Activist investor The Children's Investment Fund Management (TCI) will not give up its fight to remove London Stock Exchange (LSE) chairman Donald Brydon, despite concessions over his re-election in 2019.
Christopher Hohn, investment manager of TCI, said in a letter that a resolution to remove Mr Brydon "should proceed to a general meeting" no later than December 28.
"There is no change to our position on this," he said.
It extends a spat between the stock exchange group and TCI, which has accused Mr Brydon of pushing out chief executive Xavier Rolet, who stood down on Wednesday.
The LSE also confirmed this week that Mr Brydon will not not stand for re-election in 2019, stopping short of meeting the TCI's demands for his immediate removal.
However, given Mr Rolet's early departure, Mr Hohn said TCI was withdrawing a special resolution that called for the LSE to terminate its search for a new chief executive and leave Mr Rolet in the position until 2021.
The former chief executive will walk away with a £13 million golden goodbye, as the LSE continues its public battle with TCI - which owns a stake of over 5%.
The controversy has even drawn comment from the Bank of England, with Governor Mark Carney earlier this week saying he was "mystified" by the tussle.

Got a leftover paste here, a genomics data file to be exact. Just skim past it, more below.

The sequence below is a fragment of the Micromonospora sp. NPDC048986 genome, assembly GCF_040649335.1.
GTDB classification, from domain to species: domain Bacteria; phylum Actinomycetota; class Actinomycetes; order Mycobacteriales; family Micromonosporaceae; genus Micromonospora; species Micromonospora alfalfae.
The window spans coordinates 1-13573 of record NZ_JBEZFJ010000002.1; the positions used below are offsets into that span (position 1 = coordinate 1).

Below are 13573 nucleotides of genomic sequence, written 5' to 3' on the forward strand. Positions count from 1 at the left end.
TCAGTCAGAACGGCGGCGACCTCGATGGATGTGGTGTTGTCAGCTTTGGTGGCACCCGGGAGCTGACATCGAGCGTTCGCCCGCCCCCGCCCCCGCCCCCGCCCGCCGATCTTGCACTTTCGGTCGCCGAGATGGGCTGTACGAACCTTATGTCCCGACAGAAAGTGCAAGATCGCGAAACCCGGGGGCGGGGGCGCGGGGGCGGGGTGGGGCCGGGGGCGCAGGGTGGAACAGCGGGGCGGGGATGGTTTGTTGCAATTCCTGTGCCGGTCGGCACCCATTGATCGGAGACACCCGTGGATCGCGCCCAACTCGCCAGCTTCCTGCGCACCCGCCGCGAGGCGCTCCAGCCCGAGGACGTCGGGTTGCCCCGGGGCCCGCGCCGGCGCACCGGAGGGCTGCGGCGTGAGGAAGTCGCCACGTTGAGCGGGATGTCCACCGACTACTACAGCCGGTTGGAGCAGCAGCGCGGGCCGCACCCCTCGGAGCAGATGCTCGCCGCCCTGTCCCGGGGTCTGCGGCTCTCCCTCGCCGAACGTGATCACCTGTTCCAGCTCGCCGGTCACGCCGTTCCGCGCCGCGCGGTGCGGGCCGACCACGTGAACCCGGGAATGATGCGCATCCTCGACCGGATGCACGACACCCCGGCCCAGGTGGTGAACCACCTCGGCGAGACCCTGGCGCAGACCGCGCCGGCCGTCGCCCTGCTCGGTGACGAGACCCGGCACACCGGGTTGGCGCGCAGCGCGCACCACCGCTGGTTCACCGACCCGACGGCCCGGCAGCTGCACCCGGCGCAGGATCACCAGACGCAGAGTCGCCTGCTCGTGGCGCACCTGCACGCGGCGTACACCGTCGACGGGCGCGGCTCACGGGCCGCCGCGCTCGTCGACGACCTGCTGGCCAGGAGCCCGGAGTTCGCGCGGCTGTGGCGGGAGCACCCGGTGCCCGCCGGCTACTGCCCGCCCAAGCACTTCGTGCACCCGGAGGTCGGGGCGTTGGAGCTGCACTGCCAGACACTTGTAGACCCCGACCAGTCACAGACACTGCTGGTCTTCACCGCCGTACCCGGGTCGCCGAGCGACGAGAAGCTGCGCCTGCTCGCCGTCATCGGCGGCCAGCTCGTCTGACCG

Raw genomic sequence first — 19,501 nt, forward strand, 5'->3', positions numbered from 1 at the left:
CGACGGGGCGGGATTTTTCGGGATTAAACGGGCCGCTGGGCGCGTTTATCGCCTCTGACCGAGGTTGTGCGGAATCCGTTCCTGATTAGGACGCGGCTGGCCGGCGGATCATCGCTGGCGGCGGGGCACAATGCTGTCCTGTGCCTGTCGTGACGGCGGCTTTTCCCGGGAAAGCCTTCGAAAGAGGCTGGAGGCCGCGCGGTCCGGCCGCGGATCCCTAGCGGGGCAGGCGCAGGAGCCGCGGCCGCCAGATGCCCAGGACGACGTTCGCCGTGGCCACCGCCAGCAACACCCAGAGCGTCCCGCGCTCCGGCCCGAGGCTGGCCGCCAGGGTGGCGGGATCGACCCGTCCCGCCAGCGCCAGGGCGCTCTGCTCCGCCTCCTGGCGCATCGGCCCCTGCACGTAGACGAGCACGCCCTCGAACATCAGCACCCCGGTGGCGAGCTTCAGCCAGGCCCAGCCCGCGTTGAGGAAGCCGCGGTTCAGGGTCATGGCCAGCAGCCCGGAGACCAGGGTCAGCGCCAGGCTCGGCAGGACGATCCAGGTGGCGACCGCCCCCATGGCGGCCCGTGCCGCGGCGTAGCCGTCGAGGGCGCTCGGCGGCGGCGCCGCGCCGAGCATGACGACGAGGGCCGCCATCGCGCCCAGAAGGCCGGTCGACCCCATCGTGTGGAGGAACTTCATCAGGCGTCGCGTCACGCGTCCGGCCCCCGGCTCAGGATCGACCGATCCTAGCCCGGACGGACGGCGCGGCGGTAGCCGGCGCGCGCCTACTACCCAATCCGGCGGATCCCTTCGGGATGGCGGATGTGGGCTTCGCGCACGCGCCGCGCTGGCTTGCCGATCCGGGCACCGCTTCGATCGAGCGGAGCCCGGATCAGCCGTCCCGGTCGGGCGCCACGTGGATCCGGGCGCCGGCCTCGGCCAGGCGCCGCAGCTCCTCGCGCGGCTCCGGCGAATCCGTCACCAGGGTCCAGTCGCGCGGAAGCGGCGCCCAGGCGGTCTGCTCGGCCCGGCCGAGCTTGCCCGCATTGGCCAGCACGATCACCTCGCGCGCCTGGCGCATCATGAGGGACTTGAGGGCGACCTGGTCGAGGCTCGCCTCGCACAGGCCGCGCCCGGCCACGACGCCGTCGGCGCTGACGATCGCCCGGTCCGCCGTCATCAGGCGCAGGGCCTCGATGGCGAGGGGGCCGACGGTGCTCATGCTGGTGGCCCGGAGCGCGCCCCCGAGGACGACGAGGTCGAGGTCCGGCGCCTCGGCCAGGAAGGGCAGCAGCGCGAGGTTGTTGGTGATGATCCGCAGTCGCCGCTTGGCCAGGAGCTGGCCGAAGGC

Mr Rolet hit out at "unwelcome publicity" as he announced his departure on Wednesday, saying that it "has not been helpful to the company".
He said: "At the request of the board, I have agreed to step down as CEO with immediate effect."
Mr Rolet will be placed on gardening leave for 12 months, during which time he will be paid his £800,000 a year salary in full with a host of potential bonuses - together worth up to £13 million.
The LSE said earlier this week that it had asked TCI to withdraw its requests in light of the announced departure of its CEO and the cap on Mr Brydon's term.
However, the exchange group said that it would still hold a shareholder meeting if TCI does not withdraw its request in full.
Mr Rolet's departure comes after more than eight years in the top job, during which time the LSE has seen its stock market value soar from £800 million to nearly £14 billion.
His tenure has seen LSE seal a string of acquisitions, although it was marred by the recent failed attempt at a £21 billion merger with German rival Deutsche Borse after it was blocked by the European Commission in March.
This was the third attempt at a tie-up between the two companies after setbacks in 2000 and 2005.